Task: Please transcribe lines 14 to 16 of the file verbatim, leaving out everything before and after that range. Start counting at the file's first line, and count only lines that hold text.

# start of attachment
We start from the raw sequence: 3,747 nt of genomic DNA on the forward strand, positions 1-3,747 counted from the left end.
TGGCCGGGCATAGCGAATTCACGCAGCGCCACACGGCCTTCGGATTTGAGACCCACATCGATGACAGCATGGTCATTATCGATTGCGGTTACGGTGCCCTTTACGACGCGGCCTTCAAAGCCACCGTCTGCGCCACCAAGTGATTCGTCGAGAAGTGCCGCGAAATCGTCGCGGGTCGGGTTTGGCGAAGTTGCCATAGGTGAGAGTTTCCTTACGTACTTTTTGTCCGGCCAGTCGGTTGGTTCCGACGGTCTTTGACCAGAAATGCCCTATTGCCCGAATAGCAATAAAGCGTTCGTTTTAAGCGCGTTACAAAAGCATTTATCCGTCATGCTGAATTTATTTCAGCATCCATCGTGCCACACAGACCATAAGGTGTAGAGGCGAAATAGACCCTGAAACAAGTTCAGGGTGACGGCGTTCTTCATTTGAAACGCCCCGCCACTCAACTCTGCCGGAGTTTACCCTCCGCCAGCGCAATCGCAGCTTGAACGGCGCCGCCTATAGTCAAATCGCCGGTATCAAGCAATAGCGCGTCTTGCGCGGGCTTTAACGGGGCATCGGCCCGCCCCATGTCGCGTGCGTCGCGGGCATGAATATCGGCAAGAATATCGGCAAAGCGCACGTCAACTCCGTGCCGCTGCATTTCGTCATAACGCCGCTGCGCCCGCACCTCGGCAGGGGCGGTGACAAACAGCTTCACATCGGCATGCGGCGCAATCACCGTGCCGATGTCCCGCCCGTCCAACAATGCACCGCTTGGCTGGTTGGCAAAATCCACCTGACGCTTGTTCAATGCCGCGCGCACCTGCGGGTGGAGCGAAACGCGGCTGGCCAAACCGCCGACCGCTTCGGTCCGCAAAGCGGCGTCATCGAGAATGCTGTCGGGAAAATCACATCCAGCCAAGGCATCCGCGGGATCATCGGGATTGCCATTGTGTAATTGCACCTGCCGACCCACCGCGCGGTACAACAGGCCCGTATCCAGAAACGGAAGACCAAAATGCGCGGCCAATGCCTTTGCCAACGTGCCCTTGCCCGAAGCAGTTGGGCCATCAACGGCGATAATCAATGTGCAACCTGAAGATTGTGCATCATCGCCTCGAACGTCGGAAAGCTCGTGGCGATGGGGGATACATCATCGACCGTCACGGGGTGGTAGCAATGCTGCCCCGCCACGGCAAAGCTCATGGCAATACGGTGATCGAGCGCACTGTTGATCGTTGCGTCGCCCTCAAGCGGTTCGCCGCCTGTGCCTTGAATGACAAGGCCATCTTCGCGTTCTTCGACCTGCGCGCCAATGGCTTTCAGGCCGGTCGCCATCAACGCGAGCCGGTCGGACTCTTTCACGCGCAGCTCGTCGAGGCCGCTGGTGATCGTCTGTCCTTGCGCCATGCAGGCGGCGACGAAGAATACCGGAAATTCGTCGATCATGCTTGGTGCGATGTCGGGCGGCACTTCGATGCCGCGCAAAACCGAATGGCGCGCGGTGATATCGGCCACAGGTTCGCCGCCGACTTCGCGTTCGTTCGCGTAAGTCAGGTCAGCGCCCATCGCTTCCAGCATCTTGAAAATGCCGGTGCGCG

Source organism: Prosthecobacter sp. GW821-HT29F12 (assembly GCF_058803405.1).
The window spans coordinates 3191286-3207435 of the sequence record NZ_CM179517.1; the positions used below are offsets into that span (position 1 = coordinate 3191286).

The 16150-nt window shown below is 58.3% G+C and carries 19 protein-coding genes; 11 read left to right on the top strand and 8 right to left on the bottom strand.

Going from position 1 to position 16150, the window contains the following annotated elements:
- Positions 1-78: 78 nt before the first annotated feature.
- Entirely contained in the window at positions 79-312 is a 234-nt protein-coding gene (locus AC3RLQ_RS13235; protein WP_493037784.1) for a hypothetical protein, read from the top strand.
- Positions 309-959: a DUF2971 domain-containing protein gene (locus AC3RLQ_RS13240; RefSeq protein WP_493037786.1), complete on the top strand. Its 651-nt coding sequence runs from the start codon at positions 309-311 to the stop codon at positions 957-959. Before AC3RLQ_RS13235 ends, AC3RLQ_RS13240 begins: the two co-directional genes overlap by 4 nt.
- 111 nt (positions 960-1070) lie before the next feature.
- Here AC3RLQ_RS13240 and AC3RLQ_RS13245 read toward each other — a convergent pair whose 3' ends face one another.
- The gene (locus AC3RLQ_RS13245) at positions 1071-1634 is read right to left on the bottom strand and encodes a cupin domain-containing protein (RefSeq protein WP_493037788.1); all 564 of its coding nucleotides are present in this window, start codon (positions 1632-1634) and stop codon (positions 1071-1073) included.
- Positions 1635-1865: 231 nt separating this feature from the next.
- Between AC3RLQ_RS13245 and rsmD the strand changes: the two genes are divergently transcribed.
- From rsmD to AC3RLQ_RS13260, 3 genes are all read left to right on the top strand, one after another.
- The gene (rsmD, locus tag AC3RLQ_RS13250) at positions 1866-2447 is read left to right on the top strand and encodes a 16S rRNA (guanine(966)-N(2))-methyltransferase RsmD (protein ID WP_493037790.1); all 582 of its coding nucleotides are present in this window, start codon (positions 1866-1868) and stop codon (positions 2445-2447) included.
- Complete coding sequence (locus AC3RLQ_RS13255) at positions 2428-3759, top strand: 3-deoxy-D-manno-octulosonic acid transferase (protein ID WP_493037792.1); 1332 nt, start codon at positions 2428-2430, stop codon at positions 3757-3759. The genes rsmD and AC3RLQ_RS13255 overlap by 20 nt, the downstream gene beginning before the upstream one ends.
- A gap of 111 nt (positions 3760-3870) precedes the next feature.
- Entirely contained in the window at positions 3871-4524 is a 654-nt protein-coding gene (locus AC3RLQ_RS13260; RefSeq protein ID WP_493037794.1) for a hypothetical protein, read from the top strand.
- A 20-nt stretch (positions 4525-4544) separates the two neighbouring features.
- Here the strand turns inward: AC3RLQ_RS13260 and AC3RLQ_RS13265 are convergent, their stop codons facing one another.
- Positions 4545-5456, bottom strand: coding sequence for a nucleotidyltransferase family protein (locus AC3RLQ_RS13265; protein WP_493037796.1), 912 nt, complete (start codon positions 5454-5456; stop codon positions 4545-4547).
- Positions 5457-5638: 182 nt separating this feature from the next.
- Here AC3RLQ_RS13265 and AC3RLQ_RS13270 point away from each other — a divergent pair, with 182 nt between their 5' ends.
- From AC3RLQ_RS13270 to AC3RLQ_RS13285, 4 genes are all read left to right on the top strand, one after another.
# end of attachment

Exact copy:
- Between AC3RLQ_RS13245 and rsmD the strand changes: the two genes are divergently transcribed.
- From rsmD to AC3RLQ_RS13260, 3 genes are all read left to right on the top strand, one after another.
- The gene (rsmD, locus tag AC3RLQ_RS13250) at positions 1866-2447 is read left to right on the top strand and encodes a 16S rRNA (guanine(966)-N(2))-methyltransferase RsmD (protein ID WP_493037790.1); all 582 of its coding nucleotides are present in this window, start codon (positions 1866-1868) and stop codon (positions 2445-2447) included.